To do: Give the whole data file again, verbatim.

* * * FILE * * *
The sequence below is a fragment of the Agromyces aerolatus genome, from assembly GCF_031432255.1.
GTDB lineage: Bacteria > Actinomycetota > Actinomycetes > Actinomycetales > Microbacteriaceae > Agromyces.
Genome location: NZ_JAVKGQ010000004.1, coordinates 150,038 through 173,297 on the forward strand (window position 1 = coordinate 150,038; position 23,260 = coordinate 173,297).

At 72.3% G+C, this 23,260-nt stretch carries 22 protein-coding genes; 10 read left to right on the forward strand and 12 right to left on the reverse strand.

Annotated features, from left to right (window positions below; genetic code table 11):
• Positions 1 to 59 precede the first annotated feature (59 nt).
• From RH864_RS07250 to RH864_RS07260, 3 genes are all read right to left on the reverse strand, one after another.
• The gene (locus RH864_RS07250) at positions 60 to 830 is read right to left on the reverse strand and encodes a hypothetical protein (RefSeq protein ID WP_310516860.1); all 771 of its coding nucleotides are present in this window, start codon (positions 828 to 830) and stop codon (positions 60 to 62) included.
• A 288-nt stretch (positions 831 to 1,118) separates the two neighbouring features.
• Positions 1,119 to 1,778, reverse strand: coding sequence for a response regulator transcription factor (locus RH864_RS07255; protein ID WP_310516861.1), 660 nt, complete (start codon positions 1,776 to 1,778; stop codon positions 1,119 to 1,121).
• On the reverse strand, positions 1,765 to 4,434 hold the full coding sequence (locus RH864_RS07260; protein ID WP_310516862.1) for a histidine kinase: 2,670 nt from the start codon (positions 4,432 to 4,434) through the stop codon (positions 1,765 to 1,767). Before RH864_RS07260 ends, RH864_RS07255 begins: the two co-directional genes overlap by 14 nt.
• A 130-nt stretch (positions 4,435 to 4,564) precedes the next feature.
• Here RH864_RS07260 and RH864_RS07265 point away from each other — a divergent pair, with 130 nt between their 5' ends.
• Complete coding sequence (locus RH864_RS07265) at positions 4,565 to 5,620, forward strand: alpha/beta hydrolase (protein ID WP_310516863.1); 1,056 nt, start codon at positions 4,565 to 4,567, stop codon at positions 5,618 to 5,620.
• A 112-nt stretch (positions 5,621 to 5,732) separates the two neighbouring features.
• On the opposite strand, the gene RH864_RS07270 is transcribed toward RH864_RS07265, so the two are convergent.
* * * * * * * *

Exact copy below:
The sequence below is a fragment of the Agromyces aerolatus genome, from assembly GCF_031432255.1.
GTDB lineage: Bacteria > Actinomycetota > Actinomycetes > Actinomycetales > Microbacteriaceae > Agromyces.
Genome location: NZ_JAVKGQ010000004.1, coordinates 150,038 through 173,297 on the forward strand (window position 1 = coordinate 150,038; position 23,260 = coordinate 173,297).

At 72.3% G+C, this 23,260-nt stretch carries 22 protein-coding genes; 10 read left to right on the forward strand and 12 right to left on the reverse strand.

Annotated features, from left to right (window positions below; genetic code table 11):
• Positions 1 to 59 precede the first annotated feature (59 nt).
• From RH864_RS07250 to RH864_RS07260, 3 genes are all read right to left on the reverse strand, one after another.
• The gene (locus RH864_RS07250) at positions 60 to 830 is read right to left on the reverse strand and encodes a hypothetical protein (RefSeq protein ID WP_310516860.1); all 771 of its coding nucleotides are present in this window, start codon (positions 828 to 830) and stop codon (positions 60 to 62) included.
• A 288-nt stretch (positions 831 to 1,118) separates the two neighbouring features.
• Positions 1,119 to 1,778, reverse strand: coding sequence for a response regulator transcription factor (locus RH864_RS07255; protein ID WP_310516861.1), 660 nt, complete (start codon positions 1,776 to 1,778; stop codon positions 1,119 to 1,121).
• On the reverse strand, positions 1,765 to 4,434 hold the full coding sequence (locus RH864_RS07260; protein ID WP_310516862.1) for a histidine kinase: 2,670 nt from the start codon (positions 4,432 to 4,434) through the stop codon (positions 1,765 to 1,767). Before RH864_RS07260 ends, RH864_RS07255 begins: the two co-directional genes overlap by 14 nt.
• A 130-nt stretch (positions 4,435 to 4,564) precedes the next feature.
• Here RH864_RS07260 and RH864_RS07265 point away from each other — a divergent pair, with 130 nt between their 5' ends.
• Complete coding sequence (locus RH864_RS07265) at positions 4,565 to 5,620, forward strand: alpha/beta hydrolase (protein ID WP_310516863.1); 1,056 nt, start codon at positions 4,565 to 4,567, stop codon at positions 5,618 to 5,620.
• A 112-nt stretch (positions 5,621 to 5,732) separates the two neighbouring features.
• On the opposite strand, the gene RH864_RS07270 is transcribed toward RH864_RS07265, so the two are convergent.